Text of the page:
Well the disappointing end of the 2013 batch of puppies was accompanied by an unexpected incident. In March we were contacted by the Duran's about Grace, Maggie's sister. It appeared that Grace was developing juvenile arthritis and would require expensive surgeries or euthanasia. While we have a refund policy for genetic disorders that we have tested for and feel our girls and studs are free from, juvenile arthritis was a new one for us. Sure, we know that Labrador Retrieivers are prone to senior arthritis. Koko has suffered for years from senior arthritis. And that is why we have fed her a good quality food and supplemented with glucosamine, chondroitin and MSM (methylsulfonylmethane). And that is why we are feeding the other girls a good quality food with added glucosamine and supplements.
So I offered to refund the Purchase price to the Durans for Grace's continued care. However, they did not want to keep her. When they brought back to us, she had a pronounced limp and you could see she was in pain. When I took her for a walk that first day, I was not sure what to do with her. And then I read the vet notes that the Durans' had brought with them. Grace was suffering from suspected torn ACLs. Now this is a problem that atheletic dogs suffer from. And they need to be repaired surgically which can cost from two to five thousand dollars per knee (stiffle). For a returned dog, that we had no attachment to, looking at $10,000 was not something I wanted to consider. Especially as we had just spent $3,000 on a breeding that did not take.
What to do about Grace? The thing about the internet is that there is a lot of available information. Some good, some bad, some right, and a lot of wrong stuff. All I knew was that we needed to stop playing fetch with her. She definitely is obsessed with toss. And then we started to give her supplements. And we have put her on a joint food. And we took her to the vet to get her shots all up to date. We had no indication from the Durans that since her shots at three months and her spay at six months that Grace had any preventative treatments. We had no indication that Grace understood any of the basic commands of sit, stay, come and down.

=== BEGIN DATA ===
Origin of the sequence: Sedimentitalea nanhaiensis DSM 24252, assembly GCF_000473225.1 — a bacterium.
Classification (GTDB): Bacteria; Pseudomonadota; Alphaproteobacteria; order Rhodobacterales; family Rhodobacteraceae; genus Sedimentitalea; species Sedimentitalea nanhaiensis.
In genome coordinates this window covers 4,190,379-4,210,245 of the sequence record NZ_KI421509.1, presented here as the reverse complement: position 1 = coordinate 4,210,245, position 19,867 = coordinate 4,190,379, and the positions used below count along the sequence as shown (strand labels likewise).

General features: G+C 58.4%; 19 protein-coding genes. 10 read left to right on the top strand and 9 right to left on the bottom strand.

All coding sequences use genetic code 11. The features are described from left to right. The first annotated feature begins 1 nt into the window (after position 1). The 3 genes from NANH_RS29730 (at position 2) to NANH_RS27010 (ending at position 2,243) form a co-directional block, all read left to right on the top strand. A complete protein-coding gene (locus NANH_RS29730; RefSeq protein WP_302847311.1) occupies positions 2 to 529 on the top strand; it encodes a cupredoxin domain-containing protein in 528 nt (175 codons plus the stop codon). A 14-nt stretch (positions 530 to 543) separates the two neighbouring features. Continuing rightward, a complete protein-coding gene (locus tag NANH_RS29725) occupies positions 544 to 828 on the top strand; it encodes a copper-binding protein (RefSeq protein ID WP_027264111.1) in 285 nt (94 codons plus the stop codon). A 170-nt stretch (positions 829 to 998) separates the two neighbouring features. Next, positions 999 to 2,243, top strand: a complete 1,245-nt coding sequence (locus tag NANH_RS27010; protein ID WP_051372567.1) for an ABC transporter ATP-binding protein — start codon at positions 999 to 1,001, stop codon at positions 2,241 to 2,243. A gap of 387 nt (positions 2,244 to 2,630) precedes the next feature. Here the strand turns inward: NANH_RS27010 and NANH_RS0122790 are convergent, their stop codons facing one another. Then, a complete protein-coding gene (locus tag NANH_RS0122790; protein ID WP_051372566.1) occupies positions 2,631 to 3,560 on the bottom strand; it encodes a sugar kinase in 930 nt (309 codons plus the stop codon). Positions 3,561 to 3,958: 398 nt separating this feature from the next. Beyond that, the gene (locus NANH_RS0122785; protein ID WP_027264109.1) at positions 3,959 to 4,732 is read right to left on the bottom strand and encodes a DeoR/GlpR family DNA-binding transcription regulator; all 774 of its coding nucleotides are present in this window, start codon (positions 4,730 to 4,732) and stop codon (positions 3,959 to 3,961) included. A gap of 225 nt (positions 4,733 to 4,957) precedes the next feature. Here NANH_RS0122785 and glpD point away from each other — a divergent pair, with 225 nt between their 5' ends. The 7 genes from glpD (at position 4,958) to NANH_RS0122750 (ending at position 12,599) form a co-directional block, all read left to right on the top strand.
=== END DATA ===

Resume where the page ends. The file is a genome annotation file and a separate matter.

Rehabilitating Grace's stiffles is how we are proceeding. She is too nice a dog to euthanize without at least trying to restore her to health although we must acknowledge that we may never afford surgical repair. We have the challenge of training an older dog. Grace is too intelligent not to learn quickly, but we can have to proceed slowly as we do not want to further damage her knees. Patience is a virtue with Grace.
We send out a application form for all potential Labrador owners. We converse by e-mail and phone. We ask people to drop by for a visit or two. If people have previous dog experience, a large yard and seem committed to meeting the needs of the Labrador Retriever, we think they will be good homes. In Grace's case, despite the Durans being good people, they were not good Labrador Retriever people. At least not for the high drive of our American type labs. It is disappointing to learn that despite these attempts at good placement, we failed.